Not only will cooking in bulk save you a whole lot of time, it will save you a whole lot of money too! Believe it or not, if you find meals to make with similar ingredients, you can easily save more money than when you were eating unhealthy.

Don’t believe me? Just look at a $4 frozen pasta dinner. Now, sub that with a veggie pasta dinner. 5 zuchinni ($3), Pasta sauce ($2.50), and chicken ($5) could last you a full 5 meals which adds up to a whopping total of just over $1 per meal!

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That’s not even digging in to all the money you will save from fast-food. Trust me, a little $10 spent here and there add up! You’ll be saving a whopping amount from all the meal prep you will do!

3. Cook all Your Meals in One Day

The science behind this is 2-fold.

Number one, if you have lots of meals to grab and go, you will be far less likely to binge on pricier food when you get hungry. Let’s be real, you’re not going to spend 1 hour cooking when hub-n’-grub is at your bekon-call!

Number 2, meal prepping ahead of time will help you stick to your meal plan better when you’re not in the mood. Let’s face it, we’re all going to have days when protein and veggies doesn’t exactly sound appealing. But, if you have a full meal that’s quick to grab in the fridge, it will be easier for you to fill up on the good stuff rather than spending money on what you don’t really need.

4. Cut Back on Snacks and Specialty Items

I can almost hear you from across the screen. “But, I thought snacks were good for me!” Here’s the deal: Snacks are expensive! And healthy snacks, oh my goodness, say goodbye to your paycheck!

Look, I’m definitely not saying that healthy snacks are bad. Quite frankly, I would much rather you chow down on Halo Top than a triple-butterfinger-fudge sundae. It’s just that… healthy snacks are why eating healthy gets a bad rap for being expensive.

Look at it this way: You could either buy a week’s worth of groceries full of chicken, fish, beans, veggies, and fruits for $30. Or, you can spend that $30 on six snacks that will leave you hungry for more.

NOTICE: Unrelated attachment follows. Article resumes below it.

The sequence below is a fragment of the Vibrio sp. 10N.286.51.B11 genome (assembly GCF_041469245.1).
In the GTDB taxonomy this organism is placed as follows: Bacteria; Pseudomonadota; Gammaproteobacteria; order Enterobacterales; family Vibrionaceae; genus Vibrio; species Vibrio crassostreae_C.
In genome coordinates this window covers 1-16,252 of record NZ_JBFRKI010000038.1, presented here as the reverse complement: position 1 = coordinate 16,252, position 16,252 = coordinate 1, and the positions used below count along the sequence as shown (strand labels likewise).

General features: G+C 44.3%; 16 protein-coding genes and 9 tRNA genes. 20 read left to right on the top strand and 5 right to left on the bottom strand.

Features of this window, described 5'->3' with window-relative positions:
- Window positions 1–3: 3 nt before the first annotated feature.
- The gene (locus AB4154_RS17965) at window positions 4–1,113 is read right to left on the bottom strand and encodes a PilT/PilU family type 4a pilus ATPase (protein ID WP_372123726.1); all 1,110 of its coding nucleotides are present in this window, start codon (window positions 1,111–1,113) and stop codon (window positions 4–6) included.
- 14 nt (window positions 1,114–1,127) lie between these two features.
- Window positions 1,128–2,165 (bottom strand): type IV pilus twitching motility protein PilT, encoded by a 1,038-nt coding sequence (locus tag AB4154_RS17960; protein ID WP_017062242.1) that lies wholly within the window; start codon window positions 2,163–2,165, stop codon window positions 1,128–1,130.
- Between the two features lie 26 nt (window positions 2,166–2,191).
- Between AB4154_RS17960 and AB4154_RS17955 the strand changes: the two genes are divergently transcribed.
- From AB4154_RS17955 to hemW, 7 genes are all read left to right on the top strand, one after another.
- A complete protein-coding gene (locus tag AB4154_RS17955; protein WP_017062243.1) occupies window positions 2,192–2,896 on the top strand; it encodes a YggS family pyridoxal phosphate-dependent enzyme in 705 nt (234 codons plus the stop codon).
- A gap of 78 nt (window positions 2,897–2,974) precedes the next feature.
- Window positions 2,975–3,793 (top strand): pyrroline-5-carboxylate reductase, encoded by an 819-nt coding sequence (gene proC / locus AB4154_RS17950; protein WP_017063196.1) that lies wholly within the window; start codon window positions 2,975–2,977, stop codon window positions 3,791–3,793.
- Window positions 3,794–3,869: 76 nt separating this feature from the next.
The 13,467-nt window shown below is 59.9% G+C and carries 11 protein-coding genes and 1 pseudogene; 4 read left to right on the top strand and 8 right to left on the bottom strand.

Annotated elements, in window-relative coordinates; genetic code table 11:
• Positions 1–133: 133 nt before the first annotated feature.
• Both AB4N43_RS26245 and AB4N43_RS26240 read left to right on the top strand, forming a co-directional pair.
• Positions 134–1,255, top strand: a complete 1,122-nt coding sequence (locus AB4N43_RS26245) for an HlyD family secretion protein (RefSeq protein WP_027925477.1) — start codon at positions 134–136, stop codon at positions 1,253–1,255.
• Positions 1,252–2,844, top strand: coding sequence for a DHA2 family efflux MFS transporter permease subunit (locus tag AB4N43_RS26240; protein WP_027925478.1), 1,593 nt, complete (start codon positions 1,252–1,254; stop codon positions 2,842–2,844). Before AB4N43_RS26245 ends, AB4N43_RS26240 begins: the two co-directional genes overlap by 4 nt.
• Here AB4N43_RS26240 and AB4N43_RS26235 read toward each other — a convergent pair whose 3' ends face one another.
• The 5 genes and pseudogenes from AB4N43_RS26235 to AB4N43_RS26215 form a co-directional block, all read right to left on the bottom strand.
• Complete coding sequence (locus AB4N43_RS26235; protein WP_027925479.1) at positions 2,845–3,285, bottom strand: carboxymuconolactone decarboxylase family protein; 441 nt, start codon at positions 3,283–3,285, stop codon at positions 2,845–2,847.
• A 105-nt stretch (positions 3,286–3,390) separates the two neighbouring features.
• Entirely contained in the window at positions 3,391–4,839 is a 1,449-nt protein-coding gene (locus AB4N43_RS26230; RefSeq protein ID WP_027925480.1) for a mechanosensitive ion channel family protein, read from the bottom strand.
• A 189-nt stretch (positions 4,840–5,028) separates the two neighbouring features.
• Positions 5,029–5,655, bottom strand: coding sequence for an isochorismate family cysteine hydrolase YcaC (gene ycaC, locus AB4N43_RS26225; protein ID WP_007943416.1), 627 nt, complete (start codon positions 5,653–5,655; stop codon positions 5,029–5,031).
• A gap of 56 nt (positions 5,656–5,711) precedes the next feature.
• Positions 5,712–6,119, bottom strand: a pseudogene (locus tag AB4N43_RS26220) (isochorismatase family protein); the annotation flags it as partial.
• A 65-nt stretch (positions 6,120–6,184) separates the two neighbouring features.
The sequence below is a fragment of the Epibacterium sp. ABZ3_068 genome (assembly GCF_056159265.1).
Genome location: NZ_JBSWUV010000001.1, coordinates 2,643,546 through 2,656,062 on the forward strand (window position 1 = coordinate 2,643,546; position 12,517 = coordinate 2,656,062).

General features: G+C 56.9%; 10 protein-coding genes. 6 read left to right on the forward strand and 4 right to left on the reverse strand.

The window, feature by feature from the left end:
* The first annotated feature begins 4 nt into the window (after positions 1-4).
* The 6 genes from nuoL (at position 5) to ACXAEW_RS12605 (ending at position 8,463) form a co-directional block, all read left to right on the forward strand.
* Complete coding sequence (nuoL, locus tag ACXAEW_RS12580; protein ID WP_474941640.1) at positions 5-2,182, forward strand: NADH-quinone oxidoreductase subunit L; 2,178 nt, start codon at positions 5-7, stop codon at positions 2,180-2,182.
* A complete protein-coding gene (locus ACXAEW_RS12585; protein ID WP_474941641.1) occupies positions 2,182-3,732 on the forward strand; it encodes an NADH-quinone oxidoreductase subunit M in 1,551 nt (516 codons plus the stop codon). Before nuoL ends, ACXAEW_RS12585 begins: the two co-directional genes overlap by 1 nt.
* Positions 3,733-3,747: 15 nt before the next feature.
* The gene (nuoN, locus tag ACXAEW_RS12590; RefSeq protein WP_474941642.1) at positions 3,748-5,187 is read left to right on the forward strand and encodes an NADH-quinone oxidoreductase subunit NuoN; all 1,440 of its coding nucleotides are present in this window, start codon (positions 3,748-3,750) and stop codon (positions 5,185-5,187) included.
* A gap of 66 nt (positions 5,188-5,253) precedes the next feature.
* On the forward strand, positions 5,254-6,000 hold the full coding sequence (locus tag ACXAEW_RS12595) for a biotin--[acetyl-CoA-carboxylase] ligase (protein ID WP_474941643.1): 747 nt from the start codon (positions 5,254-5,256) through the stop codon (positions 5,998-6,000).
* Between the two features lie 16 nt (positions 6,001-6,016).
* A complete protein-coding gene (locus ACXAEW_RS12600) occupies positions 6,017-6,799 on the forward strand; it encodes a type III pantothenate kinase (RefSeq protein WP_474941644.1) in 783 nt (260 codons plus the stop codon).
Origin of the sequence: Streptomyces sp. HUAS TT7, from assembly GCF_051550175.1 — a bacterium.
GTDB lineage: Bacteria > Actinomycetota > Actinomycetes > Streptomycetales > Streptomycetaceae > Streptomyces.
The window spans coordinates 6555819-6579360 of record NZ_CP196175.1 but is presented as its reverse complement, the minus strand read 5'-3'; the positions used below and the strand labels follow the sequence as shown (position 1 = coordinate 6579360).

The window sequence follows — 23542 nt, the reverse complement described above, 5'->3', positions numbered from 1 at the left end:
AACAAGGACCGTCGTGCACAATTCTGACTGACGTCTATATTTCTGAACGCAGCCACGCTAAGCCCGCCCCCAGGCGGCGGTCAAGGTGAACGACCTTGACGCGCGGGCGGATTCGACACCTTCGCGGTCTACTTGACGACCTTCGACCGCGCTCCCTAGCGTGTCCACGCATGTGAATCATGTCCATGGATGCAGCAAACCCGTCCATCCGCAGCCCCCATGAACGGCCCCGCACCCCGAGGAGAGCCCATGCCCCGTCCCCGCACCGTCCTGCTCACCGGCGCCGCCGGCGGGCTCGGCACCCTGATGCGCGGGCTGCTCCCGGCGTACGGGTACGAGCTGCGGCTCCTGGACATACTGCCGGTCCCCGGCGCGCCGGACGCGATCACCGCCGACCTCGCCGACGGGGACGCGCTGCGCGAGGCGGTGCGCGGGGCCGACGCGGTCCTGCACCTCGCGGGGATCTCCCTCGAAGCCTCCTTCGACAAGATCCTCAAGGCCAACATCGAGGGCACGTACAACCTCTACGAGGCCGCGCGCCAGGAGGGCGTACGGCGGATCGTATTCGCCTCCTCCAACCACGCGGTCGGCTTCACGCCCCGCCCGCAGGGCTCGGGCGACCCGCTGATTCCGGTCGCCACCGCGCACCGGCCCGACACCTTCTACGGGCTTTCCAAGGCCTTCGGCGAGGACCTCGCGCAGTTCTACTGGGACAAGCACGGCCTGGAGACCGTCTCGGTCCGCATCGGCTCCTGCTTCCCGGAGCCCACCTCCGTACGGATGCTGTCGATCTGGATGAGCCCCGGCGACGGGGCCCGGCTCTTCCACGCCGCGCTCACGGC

What’s more, the ingredients for gluten-free baked goods, sugar free substitutes, or protein powders alone will add up to you eating a full week’s budget in one sitting. By all means, if you want to work some yummy items into your budget, do it! But don’t confuse that extra monthly $300 of delicacies as a necessity. Your body and budget will thank you!

5. Satisfy Yourself with Your Favorite Subs

We all have an emotional tie to food. Maybe pasta reminds you of home! Or maybe a fresh-baked pizza is what gives you a feeling of comfort. Whatever you favorite food, find a way to work it into your budget in the best way.

We’re only human, and depriving ourselves of what we love will never end well. More often than not actually, it ends in take-out or a pricey-premade substitute.

Instead of finding yourself in this situation, find a way to make your favorite foods fit your budget. Zuchinni noodle pasta might just give you that feeling of home without breaking the bank. Or maybe you could google a healthy pizza alternative you would like that you could make at home. Often, something similar to your craving will be enough to give you a sense of satisfaction.

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Or, just buy your cheat meal and save it for a special day. That’s okay too!

6. Stick to the Cheaper Proteins

Okay, I know we all love steak. Unfortunately, buying pre-cooked or expensive cuts of meat are one of the easiest ways to drain a budget.

Instead of purchasing those, try buying frozen chicken or eggs. A 5 lb bag of frozen chicken can be as cheap as $5, and you can buy a whole weeks worth of eggs for just over $1. You could even try going vegetarian for a few meals if you really want to cut down on costs!

7. Buy Frozen Fruits and Veggies

I know, we all love our fresh fruits and veggies! However, sometimes frozen might be the way to go if you’re looking to cut costs!

Fruits and veggies are easiest to ship when frozen, making them a much cheaper option. Contrary to popular belief, scientists have actually found that frozen might be better for you too![2]

The reason is, frozen produce is picked at its prime and shipped immediately. Fresh fruit tends to be picked much earlier so it will ripen while being shipped. Not only does this make it less nutrient dense, but sometimes the fruits are actually pumped with artificial flavors to make up for the lack of real nutrients.

While I’m all for fresh fruits and veggies, don’t feel guilty if you opt for frozen foods due to a budget.

8. Bump up the Calories with Rice and Beans

The problem some people find when trying to eat healthy is that it can be hard to get the amount of calories you need without relying on expensive “specialty” items. Instead of stocking up on pricey gluten-free breads and pasta, I say stick to simple rice and beans as the bulk of your meals.

Brown Rice is very cheap and easy to use as a base for bowls and dishes. Likewise, beans can add a bit of fiber making you feel full and satisfied without having to spend a lot of money.

If you are trying to cut on body fat, use extra veggies as the bulk of your meal and add in rice and beans as a filler.